(Minneapolis-St. Paul, Minn.) Pioneer Press: After Computer Theft, Data At Risk For 16,800 Patients In Fairview, North Memorial Health Systems
Human error is being blamed in the theft of a laptop computer that contains the private information, including many Social Security numbers, of more than 16,000 patients at two hospital systems in the Twin Cities. The Minneapolis-based Fairview health system sent letters Tuesday to nearly 14,000 patients after confirming that a laptop lacking certain privacy protections was stolen from a car in July. The laptop also contained information on about 2,800 patients at the Robbinsdale-based North Memorial health system, which also sent letters to patients Tuesday (Snowbeck, 9/27).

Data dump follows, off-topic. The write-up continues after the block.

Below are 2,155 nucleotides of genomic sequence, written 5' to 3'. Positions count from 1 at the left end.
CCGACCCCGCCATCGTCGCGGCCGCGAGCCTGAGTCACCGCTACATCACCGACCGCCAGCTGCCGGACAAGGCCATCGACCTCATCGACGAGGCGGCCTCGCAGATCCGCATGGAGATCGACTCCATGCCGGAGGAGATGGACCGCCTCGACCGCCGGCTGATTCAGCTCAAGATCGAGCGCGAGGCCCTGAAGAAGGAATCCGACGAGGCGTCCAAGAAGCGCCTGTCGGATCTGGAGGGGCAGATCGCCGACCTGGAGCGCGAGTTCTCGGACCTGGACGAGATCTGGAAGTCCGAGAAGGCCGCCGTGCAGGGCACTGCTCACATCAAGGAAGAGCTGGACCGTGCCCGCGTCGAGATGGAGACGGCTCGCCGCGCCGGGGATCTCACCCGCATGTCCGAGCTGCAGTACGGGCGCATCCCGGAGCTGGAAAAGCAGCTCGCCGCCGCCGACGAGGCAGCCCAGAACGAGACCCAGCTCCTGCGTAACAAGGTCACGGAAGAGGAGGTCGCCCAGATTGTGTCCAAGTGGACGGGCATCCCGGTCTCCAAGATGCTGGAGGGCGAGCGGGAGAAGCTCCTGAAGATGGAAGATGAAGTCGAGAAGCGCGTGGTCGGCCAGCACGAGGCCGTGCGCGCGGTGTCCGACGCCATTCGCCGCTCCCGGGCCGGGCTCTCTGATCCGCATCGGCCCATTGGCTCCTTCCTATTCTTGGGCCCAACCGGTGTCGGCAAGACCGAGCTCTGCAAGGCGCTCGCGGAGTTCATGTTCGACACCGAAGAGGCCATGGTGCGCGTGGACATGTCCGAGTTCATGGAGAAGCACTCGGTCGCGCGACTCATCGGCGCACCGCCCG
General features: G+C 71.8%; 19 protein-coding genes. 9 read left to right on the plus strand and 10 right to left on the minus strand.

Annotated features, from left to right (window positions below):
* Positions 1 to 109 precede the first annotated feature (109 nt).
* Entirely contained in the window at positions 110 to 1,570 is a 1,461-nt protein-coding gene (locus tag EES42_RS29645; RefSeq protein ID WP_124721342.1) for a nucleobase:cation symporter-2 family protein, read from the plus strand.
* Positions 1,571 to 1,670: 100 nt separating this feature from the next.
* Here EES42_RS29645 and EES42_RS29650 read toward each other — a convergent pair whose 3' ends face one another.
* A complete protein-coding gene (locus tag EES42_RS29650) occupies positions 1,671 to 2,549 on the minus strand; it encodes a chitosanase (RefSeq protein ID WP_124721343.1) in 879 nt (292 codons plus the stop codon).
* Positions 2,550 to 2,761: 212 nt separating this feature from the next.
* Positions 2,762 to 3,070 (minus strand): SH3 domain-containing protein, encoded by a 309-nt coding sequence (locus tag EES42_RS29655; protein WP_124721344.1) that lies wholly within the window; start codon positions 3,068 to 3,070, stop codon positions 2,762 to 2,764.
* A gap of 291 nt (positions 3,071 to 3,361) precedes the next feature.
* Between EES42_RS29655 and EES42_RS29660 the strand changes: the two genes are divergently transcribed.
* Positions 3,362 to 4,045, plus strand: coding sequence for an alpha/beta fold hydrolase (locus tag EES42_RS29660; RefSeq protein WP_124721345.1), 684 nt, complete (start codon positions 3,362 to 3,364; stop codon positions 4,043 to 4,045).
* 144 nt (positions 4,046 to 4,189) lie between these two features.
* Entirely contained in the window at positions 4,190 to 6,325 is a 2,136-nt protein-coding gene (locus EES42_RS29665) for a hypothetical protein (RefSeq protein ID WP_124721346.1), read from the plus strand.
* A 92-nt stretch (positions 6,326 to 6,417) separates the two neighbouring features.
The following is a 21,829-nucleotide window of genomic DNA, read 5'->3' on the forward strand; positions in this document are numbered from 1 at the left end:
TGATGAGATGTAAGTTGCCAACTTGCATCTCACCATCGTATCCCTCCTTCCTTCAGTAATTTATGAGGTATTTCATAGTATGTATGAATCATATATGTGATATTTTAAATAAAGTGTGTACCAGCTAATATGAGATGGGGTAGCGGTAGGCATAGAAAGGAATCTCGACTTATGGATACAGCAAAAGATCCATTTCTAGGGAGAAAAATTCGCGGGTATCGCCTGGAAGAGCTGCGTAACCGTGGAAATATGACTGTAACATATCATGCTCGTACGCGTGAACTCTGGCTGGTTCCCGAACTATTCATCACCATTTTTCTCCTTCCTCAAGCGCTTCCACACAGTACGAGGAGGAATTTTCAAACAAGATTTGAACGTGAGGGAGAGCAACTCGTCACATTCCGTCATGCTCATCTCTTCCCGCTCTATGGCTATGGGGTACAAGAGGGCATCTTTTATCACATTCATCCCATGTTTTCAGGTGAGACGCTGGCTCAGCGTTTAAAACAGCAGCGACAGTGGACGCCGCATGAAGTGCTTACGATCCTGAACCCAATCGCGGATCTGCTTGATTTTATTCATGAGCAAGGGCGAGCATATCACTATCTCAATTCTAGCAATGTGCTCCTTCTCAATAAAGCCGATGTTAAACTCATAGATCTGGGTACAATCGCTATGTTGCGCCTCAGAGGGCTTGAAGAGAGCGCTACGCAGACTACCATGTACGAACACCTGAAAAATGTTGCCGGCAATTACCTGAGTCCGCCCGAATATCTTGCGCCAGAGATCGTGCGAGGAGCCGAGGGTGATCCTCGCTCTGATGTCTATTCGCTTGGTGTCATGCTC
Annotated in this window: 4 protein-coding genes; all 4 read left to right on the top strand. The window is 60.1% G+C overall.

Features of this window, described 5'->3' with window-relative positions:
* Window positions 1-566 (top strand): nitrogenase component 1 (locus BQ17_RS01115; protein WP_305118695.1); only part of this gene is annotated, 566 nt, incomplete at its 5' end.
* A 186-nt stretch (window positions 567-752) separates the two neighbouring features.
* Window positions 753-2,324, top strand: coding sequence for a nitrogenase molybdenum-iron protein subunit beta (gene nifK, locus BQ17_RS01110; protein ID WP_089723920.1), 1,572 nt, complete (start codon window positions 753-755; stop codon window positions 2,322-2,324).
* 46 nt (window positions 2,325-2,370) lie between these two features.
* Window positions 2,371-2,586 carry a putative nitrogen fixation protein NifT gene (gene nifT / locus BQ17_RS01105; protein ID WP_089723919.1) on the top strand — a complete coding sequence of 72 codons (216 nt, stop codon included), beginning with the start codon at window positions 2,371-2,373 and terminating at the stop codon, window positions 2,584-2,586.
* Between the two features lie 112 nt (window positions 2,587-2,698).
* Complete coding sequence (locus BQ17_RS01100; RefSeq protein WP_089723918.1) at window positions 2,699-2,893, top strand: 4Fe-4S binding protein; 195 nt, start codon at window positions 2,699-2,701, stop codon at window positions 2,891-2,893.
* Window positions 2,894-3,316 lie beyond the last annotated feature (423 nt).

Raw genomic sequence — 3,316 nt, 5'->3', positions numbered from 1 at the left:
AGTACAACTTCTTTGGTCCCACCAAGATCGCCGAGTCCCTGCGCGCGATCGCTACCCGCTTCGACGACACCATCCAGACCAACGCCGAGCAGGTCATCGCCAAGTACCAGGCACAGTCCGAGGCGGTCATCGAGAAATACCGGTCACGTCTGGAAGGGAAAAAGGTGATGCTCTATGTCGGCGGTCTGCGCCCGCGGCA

WBUR: Mass. Health Insurance Premiums On The Rise
You would think word that health care premiums won't go up as much next year would be a reason to celebrate. ... Blue Cross is telling medium to large firms their premiums will increase 4 to 6 percent. At Tufts Health Plan the range is a five to 8 percent rise and at Harvard Pilgrim Health Care it's a 5 to 10 percent increase. ... These rates are down a few points from last year, but they are still climbing much faster than the expected inflation rate of 1.6 percent in Massachusetts (Bebinger, 9/28).

(New Orleans) Times Picayune: Next Louisiana Insurance Commissioner Will Face Battles On 3 Fronts